One contemporary barrier that Kirk addresses is "correct theology": "a unity based on theological articulation is a dead end for the unity of the church" (231-2). Kirk laments that the Reformation and its heirs have separated soteriology from ecclesiology, using justification as a "wedge for dividing the church" and rendering division all but inevitable (232, citing N. T. Wright). "The doctrine of justification by faith becomes the doctrine of justification by believing the right doctrine of justification by faith and the mighty act of the harrowing of heaven is performed in the name of Christ" (232). Alternatively, Kirk claims that "a return to the Christ event, and to God's act of enfolding us into it, as the basis of ecclesiastical unity is perhaps the most urgent need of the church in the early years of the twenty-first century" (233). He proceeds to query whether "those of us in Protestant churches [may] begin by asking the Roman Catholic Church for forgiveness?" or "those of us in denominational spin-offs [may] begin by asking the mother churches for forgiveness?" (233-4).
Kirk's prescriptions for ecclesiastical unity are provocative, to be sure. They are, however, unable to deliver the unity that the Scripture calls the church to demonstrate and to pursue. First, Kirk suggests that, in the pursuit of Christian unity, one must choose between "a common moral ethic derived from the Old Testament" and submission to the resurrected Lord Jesus. This is to rend asunder what Christ has put together (Matt 5:17-20). Relatedly, Kirk advances no argument to defend his assertion that Paul in Rom 14 has abrogated the Fourth Commandment, much less to respond to the body of commentators who see Paul in this passage teaching the abrogation of the Jewish calendar but not the weekly Sabbath. It is therefore difficult to accept his claim that the apostle was willing to abrogate part of the Decalogue in service of Christian unity. Christian unity in the New Testament is never achieved at the expense of the integrity of the moral law of God.
Second, Kirk's proposed basis for unity, "a return to the Christ event, and to God's act of enfolding us into it," is vague. Three comments are in order. First, the proto-Docetists of the first century could easily have subscribed such a proposition. It is, however, precisely this group that the New Testament writers exclude from the Christian church on doctrinal grounds (2 John 7-9).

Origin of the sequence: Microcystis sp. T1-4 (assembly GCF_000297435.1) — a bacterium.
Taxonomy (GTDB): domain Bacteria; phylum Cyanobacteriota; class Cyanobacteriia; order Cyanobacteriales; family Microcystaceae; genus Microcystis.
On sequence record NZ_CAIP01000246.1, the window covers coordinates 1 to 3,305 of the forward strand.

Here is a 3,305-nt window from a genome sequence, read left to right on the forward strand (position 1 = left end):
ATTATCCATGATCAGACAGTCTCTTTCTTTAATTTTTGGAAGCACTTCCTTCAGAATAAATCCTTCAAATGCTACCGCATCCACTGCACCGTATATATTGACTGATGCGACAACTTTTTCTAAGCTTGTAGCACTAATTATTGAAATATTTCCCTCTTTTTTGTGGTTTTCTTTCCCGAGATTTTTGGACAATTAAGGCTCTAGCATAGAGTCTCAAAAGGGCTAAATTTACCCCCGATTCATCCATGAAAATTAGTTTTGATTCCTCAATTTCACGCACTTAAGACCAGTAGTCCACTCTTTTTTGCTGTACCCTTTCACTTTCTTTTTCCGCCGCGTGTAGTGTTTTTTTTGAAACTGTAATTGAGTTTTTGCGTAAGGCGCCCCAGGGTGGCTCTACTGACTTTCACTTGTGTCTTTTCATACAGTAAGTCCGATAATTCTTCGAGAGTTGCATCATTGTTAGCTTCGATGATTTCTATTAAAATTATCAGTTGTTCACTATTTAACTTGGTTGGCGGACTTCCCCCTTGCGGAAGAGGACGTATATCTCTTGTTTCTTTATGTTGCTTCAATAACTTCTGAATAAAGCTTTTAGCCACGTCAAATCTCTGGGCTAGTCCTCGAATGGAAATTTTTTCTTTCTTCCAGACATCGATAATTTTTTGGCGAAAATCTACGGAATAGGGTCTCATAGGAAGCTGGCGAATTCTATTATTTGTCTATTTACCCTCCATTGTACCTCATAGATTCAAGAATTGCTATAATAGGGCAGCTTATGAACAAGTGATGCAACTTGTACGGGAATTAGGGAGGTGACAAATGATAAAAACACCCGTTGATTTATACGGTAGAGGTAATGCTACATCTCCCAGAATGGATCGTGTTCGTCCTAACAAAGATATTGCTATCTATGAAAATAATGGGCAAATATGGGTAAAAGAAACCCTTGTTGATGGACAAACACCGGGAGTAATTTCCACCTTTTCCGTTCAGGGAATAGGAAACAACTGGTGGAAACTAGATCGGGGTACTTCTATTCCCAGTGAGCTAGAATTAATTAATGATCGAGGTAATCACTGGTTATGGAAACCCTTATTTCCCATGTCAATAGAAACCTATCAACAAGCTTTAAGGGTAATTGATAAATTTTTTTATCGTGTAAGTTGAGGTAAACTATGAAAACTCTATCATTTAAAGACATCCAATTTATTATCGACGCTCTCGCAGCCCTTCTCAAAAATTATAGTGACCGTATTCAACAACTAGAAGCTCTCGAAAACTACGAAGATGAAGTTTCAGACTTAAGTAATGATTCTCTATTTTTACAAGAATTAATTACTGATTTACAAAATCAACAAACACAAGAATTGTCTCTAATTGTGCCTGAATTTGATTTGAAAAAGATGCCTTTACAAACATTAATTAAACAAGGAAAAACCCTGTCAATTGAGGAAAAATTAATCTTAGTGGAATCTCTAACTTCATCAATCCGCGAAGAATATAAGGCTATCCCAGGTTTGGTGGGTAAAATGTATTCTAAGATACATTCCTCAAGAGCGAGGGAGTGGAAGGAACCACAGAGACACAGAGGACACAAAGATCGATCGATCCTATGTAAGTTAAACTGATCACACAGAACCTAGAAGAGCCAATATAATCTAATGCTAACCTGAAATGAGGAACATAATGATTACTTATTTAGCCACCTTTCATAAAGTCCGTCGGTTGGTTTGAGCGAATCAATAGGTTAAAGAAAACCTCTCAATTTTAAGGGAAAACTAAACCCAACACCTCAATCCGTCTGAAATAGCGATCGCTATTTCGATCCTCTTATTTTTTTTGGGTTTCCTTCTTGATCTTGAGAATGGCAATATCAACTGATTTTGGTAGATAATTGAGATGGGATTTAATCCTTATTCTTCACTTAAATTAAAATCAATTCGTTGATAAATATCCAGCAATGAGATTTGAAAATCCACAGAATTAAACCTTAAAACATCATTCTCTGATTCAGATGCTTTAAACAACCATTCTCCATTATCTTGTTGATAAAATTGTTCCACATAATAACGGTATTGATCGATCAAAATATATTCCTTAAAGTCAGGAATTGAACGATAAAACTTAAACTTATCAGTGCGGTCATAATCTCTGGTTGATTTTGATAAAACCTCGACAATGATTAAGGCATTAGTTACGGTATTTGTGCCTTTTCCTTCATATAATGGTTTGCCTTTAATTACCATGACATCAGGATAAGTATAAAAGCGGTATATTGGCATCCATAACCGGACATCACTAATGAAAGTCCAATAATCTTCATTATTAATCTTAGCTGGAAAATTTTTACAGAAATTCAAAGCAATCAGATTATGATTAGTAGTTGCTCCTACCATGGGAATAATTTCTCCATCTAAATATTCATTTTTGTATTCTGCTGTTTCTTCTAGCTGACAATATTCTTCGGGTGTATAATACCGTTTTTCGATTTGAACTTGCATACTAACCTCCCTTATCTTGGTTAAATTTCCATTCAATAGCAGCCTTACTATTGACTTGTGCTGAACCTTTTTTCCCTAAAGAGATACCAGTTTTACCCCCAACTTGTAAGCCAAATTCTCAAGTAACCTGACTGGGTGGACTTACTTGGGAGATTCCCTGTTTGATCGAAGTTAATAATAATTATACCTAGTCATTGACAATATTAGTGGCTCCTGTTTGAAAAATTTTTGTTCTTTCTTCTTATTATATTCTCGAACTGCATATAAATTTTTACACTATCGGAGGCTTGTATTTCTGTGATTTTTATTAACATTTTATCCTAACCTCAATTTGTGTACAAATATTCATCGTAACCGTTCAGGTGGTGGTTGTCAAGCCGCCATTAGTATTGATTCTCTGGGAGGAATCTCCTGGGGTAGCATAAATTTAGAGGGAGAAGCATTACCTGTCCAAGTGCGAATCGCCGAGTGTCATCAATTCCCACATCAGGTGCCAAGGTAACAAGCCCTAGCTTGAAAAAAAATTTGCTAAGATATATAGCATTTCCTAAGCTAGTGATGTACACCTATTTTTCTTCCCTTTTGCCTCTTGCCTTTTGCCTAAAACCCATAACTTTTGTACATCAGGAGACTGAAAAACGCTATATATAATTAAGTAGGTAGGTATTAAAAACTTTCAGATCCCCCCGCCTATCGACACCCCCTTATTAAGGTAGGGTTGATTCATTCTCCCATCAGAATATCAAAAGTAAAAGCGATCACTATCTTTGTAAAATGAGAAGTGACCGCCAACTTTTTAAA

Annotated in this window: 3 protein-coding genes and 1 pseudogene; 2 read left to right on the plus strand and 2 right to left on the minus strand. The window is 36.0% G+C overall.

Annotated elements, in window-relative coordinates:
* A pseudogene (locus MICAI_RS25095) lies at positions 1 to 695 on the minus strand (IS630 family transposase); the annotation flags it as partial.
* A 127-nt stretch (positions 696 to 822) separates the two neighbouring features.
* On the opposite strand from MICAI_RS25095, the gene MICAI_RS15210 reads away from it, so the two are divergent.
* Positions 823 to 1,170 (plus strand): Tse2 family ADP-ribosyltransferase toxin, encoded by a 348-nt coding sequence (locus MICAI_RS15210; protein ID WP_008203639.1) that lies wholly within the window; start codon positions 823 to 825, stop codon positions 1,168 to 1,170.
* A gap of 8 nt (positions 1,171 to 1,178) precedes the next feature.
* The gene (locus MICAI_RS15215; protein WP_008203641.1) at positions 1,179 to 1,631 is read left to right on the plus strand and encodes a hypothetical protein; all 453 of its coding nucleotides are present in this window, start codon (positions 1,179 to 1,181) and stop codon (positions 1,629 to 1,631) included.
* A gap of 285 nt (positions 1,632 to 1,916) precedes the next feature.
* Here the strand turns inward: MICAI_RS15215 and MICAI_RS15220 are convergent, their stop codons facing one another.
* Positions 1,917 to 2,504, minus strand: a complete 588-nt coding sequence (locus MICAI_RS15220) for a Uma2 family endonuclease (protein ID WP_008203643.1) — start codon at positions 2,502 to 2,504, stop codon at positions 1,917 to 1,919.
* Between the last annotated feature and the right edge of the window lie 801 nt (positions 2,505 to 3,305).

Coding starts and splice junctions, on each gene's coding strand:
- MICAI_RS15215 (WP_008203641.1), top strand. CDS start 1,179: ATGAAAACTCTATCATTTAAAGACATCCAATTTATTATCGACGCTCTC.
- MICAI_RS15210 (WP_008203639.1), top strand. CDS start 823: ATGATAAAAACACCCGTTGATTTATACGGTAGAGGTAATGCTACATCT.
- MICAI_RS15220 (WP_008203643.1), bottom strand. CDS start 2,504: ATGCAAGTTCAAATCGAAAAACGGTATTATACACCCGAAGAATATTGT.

Second, such a banner could easily encompass the Jehovah's Witnesses and Mormons, whose theologies the Christian church has long recognized to be fundamentally unchristian. Any formulation that tolerates in the Christian church what is theologically unchristian is an insufficient basis for Christian unity.
Third, in view of his prescription for unity, Kirk's call that Protestants ask the Roman Catholic Church for forgiveness is inadequate. Kirk's understanding of unity in fact requires that Protestants acknowledge that they are schismatic and seek immediate and unqualified entrance into the Roman Catholic Church. In his view, if the basis of Christian unity is "a return to the Christ event, and to God's act of enfolding us into it," it is inconceivable that the Reformation remains justifiable. After all, Roman Catholics and Protestants alike can subscribe this statement. Those who uphold the theology of the Reformation as the theology of the Bible require a more precise basis for the pursuit and achievement of Christian unity.
Unlocking Romans is a striking piece of the post-NPP academic landscape. This book serves as a reminder to the church that we may never assume or take for granted the exegetical foundations of our teaching and preaching. In each generation, these foundations must be articulated and rearticulated in the face of new questions and fresh challenges to biblical teaching. If readers want to see how a scholar attempts to synthesize the NPP and Reformed theology, then a study of this work will repay the effort. In the end, Kirk's efforts do not rescue the NPP from the charge that the NPP's understanding of Paul's doctrine of salvation compromises Reformed theology.
Guy Waters is professor of New Testament at Reformed Theological Seminary in Jackson, MS.
Guy Waters, "Unlocking Romans", Reformation 21 (March 2009)
This article was published in Reformation 21, the online magazine of the Alliance of Confessing Evangelicals. The Alliance calls the twenty-first century church to a modern reformation by broadcasting, events, and publishing. This article and additional biblical resources can be found at AllianceNet.org